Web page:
The structure TaylorN is constructed as a vector of parameterized homogeneous polynomials defined by the type HomogeneousPolynomial, which in turn is an ordered vector of coefficients of given order (degree). This implementation imposes the user to specify the (maximum) order considered and the number of independent variables at the beginning, which can be conveniently done using set_variables. A vector of the resulting Taylor variables is returned:

julia> x, y = set_variables("x y")2-element Vector{TaylorN{Float64}}:
  1.0 x + 𝒪(‖x‖⁷)
  1.0 y + 𝒪(‖x‖⁷)
julia> typeof(x)TaylorN{Float64}
julia> x.order6
julia> x.coeffs7-element Vector{HomogeneousPolynomial{Float64}}: 0.0 1.0 x 0.0 0.0 0.0 0.0 0.0

As shown, the resulting objects are of TaylorN{Float64} type. There is an optional order keyword argument in set_variables, used to specify the maximum order of the TaylorN polynomials. Note that one can specify the variables using a vector of symbols.

julia> set_variables([:x, :y], order=10)2-element Vector{TaylorN{Float64}}:
  1.0 x + 𝒪(‖x‖¹¹)
  1.0 y + 𝒪(‖x‖¹¹)

Similarly, subindexed variables are also available by specifying a single variable name and the optional keyword argument numvars:

julia> set_variables("α", numvars=3)3-element Vector{TaylorN{Float64}}:
  1.0 α₁ + 𝒪(‖x‖¹¹)
  1.0 α₂ + 𝒪(‖x‖¹¹)
  1.0 α₃ + 𝒪(‖x‖¹¹)

Alternatively to set_variables, get_variables can be used if one does not want to change internal dictionaries. get_variables returns a vector of TaylorN independent variables of a desired order (lesser than get_order so the internals doesn't have to change) with the length and variable names defined by set_variables initially.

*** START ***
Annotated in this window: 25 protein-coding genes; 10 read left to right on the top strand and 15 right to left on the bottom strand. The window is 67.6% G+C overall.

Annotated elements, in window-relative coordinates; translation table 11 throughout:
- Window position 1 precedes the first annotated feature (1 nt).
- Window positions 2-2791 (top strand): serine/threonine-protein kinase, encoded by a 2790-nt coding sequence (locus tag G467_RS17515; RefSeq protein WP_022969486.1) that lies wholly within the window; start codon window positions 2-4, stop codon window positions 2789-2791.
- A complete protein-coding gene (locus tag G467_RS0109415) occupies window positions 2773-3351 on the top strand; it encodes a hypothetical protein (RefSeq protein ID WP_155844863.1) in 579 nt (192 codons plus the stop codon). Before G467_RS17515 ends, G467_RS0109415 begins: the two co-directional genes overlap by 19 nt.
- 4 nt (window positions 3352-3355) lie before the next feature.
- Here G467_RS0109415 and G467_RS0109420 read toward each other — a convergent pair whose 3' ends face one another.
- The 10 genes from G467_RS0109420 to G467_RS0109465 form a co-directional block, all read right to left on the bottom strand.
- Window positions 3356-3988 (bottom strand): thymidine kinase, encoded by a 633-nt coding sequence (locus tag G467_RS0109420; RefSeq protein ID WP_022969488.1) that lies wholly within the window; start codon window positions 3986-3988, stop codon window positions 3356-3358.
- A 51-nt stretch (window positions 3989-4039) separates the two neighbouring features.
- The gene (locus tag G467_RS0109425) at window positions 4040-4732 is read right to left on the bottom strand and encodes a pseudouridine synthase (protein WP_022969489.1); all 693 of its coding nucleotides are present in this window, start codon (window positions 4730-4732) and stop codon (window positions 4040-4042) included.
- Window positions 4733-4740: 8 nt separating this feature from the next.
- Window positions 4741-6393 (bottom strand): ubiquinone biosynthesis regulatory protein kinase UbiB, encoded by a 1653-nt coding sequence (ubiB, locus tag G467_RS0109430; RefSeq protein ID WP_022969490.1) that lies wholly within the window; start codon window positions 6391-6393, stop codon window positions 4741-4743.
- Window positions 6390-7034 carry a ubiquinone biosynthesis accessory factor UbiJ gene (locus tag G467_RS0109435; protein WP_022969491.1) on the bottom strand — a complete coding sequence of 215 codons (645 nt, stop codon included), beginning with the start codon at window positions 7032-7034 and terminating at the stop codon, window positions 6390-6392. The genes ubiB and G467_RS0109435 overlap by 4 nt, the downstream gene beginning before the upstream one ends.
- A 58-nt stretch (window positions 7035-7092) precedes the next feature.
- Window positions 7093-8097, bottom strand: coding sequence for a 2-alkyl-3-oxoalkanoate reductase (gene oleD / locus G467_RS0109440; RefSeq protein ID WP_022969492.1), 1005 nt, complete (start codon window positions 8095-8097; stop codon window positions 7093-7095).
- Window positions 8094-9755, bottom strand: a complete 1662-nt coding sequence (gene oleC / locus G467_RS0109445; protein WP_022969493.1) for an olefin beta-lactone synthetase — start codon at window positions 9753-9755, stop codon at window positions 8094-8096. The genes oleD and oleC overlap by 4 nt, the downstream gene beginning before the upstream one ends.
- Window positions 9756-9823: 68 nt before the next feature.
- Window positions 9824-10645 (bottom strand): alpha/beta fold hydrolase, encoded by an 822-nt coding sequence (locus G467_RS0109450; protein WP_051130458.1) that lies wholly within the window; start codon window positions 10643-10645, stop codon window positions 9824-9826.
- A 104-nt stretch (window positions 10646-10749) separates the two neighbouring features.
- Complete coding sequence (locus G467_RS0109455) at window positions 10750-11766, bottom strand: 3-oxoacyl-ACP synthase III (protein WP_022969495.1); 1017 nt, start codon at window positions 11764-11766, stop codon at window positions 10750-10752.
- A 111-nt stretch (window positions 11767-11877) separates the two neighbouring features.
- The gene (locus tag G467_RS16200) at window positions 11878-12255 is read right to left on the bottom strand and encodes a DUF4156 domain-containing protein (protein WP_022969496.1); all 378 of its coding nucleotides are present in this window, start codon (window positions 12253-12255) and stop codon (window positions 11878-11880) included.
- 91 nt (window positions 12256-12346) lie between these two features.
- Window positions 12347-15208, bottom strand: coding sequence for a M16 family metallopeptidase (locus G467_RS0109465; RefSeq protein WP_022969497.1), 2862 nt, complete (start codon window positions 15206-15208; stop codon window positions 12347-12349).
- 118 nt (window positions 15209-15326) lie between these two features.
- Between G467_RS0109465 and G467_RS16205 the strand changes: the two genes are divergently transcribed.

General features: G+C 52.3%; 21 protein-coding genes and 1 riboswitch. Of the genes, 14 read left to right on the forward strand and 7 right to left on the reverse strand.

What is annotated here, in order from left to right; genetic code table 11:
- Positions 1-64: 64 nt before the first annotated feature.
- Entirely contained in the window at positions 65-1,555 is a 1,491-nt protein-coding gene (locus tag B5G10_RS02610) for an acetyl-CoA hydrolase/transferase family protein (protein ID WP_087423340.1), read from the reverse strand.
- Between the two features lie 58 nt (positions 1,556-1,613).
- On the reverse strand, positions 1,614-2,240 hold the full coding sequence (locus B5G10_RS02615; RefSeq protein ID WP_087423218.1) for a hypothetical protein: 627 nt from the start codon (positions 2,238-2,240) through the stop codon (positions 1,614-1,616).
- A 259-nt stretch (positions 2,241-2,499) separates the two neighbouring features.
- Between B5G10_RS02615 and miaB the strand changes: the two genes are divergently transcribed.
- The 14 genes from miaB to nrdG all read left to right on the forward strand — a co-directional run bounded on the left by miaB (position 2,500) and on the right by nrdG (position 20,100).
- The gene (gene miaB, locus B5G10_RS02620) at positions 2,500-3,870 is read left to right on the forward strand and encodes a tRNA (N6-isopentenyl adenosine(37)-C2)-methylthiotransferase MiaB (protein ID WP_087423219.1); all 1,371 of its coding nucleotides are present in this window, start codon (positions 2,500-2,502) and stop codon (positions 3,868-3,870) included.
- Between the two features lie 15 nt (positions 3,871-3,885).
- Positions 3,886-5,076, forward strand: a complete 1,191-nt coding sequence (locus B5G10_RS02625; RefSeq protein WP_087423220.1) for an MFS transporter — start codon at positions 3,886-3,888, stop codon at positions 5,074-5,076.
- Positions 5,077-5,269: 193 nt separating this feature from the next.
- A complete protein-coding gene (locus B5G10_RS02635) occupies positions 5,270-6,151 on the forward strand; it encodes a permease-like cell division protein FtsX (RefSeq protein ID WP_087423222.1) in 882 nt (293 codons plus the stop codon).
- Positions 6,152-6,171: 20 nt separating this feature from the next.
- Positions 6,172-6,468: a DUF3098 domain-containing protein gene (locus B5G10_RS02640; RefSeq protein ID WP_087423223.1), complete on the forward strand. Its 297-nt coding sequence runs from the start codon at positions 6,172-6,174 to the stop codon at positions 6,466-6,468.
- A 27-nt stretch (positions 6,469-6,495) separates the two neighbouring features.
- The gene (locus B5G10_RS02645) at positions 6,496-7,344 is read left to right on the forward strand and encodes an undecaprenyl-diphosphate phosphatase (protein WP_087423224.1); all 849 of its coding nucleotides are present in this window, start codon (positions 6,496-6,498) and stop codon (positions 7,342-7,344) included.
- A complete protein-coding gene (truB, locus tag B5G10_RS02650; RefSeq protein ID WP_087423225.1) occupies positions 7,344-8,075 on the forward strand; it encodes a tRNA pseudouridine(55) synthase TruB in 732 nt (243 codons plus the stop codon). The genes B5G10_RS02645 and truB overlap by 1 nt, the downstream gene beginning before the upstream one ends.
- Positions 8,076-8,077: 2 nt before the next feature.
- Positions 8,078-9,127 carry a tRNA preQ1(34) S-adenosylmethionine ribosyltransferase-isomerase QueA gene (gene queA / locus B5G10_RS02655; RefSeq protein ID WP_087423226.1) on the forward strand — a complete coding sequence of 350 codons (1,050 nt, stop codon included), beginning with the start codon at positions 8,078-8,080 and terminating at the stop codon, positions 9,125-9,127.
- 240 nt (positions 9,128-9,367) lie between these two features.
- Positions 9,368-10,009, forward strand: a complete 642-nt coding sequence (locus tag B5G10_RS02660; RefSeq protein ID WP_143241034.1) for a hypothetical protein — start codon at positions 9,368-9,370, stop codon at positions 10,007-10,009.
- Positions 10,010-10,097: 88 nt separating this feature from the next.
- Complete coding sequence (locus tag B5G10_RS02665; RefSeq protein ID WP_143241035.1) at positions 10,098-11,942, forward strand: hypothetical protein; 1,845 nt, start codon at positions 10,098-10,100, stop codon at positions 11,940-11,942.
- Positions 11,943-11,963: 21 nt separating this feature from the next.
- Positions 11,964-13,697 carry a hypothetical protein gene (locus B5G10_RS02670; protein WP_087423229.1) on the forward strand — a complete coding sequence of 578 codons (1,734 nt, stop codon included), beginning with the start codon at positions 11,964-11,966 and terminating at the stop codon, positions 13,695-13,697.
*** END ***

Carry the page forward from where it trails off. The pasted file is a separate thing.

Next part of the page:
julia> get_variables(2) # vector of independent variables of order 23-element Vector{TaylorN{Float64}}:
  1.0 α₁ + 𝒪(‖x‖³)
  1.0 α₂ + 𝒪(‖x‖³)
  1.0 α₃ + 𝒪(‖x‖³)

An OverflowError is thrown when the construction of the internal tables is not fully consistent, avoiding silent errors; see issue #85.

The function show_params_TaylorN displays the current values of the parameters, in an info block.

julia> show_params_TaylorN()┌ Info: Parameters for `TaylorN` and `HomogeneousPolynomial`:
│ Maximum order       = 10
│ Number of variables = 3
│ Variable names      = ["α₁", "α₂", "α₃"]
└ Variable symbols    = [:α₁, :α₂, :α₃]

Internally, changing the parameters (maximum order and number of variables) redefines the hash-tables that translate the index of the coefficients of a HomogeneousPolynomial of given order into the corresponding multi-variable monomials, or the other way around. Fixing these values from the start is imperative; the initial (default) values are order = 6 and num_vars=2.

The easiest way to construct a TaylorN object is by defining the independent variables. This can be done using set_variables as above, or through the method TaylorN{T<:Number}(::Type{T}, nv::Int) for the nv independent TaylorN{T} variable; the order can be also specified using the optional keyword argument order.

julia> x, y = set_variables("x y", numvars=2, order=6);
julia> x 1.0 x + 𝒪(‖x‖⁷)
julia> TaylorN(1, order=4) # variable 1 of order 4 1.0 x + 𝒪(‖x‖⁵)
julia> TaylorN(Int, 2) # variable 2, type Int, order=get_order()=6 1 y + 𝒪(‖x‖⁷)